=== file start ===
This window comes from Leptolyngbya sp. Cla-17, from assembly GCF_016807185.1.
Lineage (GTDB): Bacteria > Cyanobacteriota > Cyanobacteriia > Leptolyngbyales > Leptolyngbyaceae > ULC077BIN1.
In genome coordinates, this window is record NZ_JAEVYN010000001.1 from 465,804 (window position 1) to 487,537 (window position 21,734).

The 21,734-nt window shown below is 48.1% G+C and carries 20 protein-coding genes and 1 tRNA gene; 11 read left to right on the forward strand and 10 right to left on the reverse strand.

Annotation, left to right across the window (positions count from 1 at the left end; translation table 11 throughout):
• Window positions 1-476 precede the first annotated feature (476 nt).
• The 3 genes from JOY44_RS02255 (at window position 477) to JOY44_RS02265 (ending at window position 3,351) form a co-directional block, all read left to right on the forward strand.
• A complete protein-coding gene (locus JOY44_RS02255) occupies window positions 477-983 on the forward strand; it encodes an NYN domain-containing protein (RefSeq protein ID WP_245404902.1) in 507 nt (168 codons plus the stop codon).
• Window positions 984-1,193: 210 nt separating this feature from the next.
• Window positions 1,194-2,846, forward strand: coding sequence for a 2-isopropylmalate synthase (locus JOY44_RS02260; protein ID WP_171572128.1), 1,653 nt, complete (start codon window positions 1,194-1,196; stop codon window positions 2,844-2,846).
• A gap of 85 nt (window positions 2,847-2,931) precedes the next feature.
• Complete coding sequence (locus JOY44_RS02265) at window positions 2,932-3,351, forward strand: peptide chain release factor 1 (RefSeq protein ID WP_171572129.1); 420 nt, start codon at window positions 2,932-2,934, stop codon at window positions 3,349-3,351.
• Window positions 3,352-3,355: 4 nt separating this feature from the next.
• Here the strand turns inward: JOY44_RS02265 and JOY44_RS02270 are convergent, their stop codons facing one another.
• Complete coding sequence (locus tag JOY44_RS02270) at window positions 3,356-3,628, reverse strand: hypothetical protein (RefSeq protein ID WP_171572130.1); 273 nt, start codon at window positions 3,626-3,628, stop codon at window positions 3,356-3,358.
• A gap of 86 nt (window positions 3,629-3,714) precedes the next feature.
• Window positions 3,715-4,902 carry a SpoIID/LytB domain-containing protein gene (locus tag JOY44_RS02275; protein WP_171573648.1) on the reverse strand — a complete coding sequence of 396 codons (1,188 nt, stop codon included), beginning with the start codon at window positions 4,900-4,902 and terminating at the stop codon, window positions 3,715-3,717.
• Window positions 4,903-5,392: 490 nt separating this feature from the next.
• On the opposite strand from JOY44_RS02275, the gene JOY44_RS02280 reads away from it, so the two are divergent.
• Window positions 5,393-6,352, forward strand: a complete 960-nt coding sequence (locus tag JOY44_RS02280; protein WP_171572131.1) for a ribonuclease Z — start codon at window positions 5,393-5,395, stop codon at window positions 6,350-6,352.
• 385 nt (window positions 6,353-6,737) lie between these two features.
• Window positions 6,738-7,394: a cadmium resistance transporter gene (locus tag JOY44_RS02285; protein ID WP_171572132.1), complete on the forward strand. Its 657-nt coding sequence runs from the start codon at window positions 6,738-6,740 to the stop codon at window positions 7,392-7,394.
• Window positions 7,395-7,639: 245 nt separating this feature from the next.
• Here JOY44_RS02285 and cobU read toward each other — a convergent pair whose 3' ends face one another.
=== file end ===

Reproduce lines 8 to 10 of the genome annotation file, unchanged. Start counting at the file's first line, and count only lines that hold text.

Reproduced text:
• A complete protein-coding gene (locus JOY44_RS02255) occupies window positions 477-983 on the forward strand; it encodes an NYN domain-containing protein (RefSeq protein ID WP_245404902.1) in 507 nt (168 codons plus the stop codon).
• Window positions 984-1,193: 210 nt separating this feature from the next.
• Window positions 1,194-2,846, forward strand: coding sequence for a 2-isopropylmalate synthase (locus JOY44_RS02260; protein ID WP_171572128.1), 1,653 nt, complete (start codon window positions 1,194-1,196; stop codon window positions 2,844-2,846).